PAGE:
Frédéric Boutet: The Birthmark (complete)

Oil painting of woman in forest

Frédéric Boutet

A Few Blackmails

The Birthmark
(complete)

 

 

 

 

 

 

 

 

 

 

 

 

 

 

 

“Watch the road. See if anyone comes,” ordered the blind man, a meagre fellow without age, wrapped in a mackintosh the color of dust. Through a hole in the hedge where they’d hidden themselves, the youth who accompanied him put out his head, cautious.

“Yes. There is a car coming, up that way.”

The blind man swore between his teeth; then sneered. “Listen. I’ve waited five years, I can wait another five minutes.”

He lowered his voice. The rolling of the car could be heard.

“So, the villa is to the right? I will only have to follow the wall along the hedge…” He stopped, and sounding choked, said: “Is she there? Are you sure?”

“Who do you mean, she?” growled the youth.

“The young woman. This is her house…you’re sure?”

“Yes, as I say. I’ve seen her at the window within the hour.”

“And the servant?”

The youth gave a tired shrug. “Gone, I told you. Gone to town, and the gardener, too, and monsieur leaves every day for Paris at ten in the morning and comes home at six.”

The man, paling, drew a deep breath.

“Then she’s alone. Well, go on…do as I’ve told you. Put yourself in the doorway, and I’ll arrive…”

“And my pay?”

The blind man with impatience rummaged a pocket. “Here, here are the twenty francs, and you will get twenty more after.”

“And you’ll give me a hundred sous for the extra week. No joke… I’m willing to take you there, but the work I’ve given myself, eight days over this thing…don’t ask!”

“It’s done. It’s done now… Now I’ve found her.”

“You’re certain, only, she’s the one you’re looking for? Sometimes, we fool ourselves…”

“No, no, it’s her. I am well informed. And you’ve seen her. She is tall, thin, brown haired…yes? That’s her. Go! Go now.”

The boy raised himself and left their hiding place. He was ill-dressed, skinny and pale, with furtive, watchful eyes. His age seemed fourteen. The man followed, noiseless, pulling his hat low over his dead eyes, gliding along the hedge. At the road’s edge the villa sat isolated, white in the afternoon sun.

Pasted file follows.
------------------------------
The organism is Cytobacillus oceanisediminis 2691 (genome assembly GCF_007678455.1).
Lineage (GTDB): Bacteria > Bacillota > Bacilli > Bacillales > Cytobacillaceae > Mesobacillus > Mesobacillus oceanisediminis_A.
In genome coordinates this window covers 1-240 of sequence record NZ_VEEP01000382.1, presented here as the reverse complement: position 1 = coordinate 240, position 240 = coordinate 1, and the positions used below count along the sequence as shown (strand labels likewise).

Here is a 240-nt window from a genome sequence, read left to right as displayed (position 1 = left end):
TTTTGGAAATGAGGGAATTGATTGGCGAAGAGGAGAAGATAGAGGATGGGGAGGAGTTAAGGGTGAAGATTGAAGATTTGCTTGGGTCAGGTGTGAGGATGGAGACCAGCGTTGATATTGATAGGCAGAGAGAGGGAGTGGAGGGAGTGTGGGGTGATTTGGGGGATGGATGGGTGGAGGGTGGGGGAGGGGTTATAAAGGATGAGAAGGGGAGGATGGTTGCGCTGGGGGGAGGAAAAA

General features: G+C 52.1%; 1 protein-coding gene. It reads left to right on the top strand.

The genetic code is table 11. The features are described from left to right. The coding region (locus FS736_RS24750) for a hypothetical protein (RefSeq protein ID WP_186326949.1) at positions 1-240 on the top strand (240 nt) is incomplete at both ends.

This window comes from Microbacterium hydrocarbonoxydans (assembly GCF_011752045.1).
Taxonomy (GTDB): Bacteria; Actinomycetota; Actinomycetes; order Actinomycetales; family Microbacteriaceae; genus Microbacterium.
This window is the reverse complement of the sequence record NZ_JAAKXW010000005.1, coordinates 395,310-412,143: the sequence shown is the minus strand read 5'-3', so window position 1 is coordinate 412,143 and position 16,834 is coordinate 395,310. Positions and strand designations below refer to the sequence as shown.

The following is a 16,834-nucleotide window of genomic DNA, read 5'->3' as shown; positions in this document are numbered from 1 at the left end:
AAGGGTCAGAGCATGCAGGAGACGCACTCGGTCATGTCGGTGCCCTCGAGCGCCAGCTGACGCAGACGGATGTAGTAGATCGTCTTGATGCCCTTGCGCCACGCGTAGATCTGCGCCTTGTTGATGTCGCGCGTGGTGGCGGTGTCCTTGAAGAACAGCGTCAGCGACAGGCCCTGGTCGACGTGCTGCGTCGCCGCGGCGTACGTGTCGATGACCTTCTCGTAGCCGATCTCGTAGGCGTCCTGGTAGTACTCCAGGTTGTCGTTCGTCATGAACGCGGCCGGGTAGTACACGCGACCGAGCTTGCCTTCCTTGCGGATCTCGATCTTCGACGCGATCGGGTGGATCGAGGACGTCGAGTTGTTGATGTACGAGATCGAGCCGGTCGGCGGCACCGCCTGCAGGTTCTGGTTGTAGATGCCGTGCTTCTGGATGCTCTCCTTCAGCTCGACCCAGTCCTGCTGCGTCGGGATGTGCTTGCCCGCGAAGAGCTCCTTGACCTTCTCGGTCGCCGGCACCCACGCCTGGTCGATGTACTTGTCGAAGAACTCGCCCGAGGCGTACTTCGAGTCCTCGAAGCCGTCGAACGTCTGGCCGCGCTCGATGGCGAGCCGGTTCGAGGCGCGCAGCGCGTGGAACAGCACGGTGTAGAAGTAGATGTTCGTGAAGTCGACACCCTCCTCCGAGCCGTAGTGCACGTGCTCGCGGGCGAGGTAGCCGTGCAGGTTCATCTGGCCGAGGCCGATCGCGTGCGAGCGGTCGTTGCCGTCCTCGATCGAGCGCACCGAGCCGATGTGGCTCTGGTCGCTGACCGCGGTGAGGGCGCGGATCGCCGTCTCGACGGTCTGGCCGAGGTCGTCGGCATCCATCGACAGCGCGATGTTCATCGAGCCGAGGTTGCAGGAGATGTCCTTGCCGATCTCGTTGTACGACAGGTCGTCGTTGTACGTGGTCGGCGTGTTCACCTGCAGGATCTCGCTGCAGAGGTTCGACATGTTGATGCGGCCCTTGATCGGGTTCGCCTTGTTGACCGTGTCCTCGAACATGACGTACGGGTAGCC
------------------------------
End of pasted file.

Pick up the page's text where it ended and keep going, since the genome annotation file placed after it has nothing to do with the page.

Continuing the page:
The youth climbed the steps and rang the bell. The door opened. A young woman, brown haired and pretty, dressed in white, appeared in the shade of the vestibule.

“Is it you again?” she said, smiling. “Every day, then! Yesterday, already, I gave you…”

 

 

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The youth, his eyes tearing, his shoulders tucked, answered with a pitiful mien, seeming but a small boy. “I came back for the same…we eat every day, no? There are good people here. And you are so pretty, I think, because you are so good.”

She laughed. “Come along, I’ll give to you today as well… Ah, God help me!”

Along the house the blind man slipped. He threw himself past the open door, crowding the boy, and seized the young woman by the wrists, driving her to the end of the foyer, while she screamed and fought.

“Shut up!” he ordered. “Or I’ll kill you.”

He held her as in a vice, his face convulsed with a rage so menacing that she ceased her cries and waited breathless, her eyes dilated in fear.

The youth stood hands in pockets against the door, contemplating the scene with interest. The blind man, after a fearful silence, advanced his face to the one he held.

“It’s me. Do you know me?”

She drew back as far as she was able. “No, I don’t! Who are you? What do you want…money?”

Fear strangled her voice. The blind man laughed dryly.

“I am your husband and you know me. I am not as disfigured as all that! So, you believed it possible I would never come back again? Five years…eh? Five years. You were twenty-three, you are now twenty-eight… Are you still pretty? You must be even more so. How have you done for lovers since I shot myself in the head for you? Eh…what a deliverance, when you believed I had died! But I failed…though not quite, since I succeeded in blinding myself. Six months in the hospital, in agony. And you took the opportunity to run off. Yes, I know, I shot at you before I lost you…if you can call it losing. And since, I have searched and searched. I have searched for you.”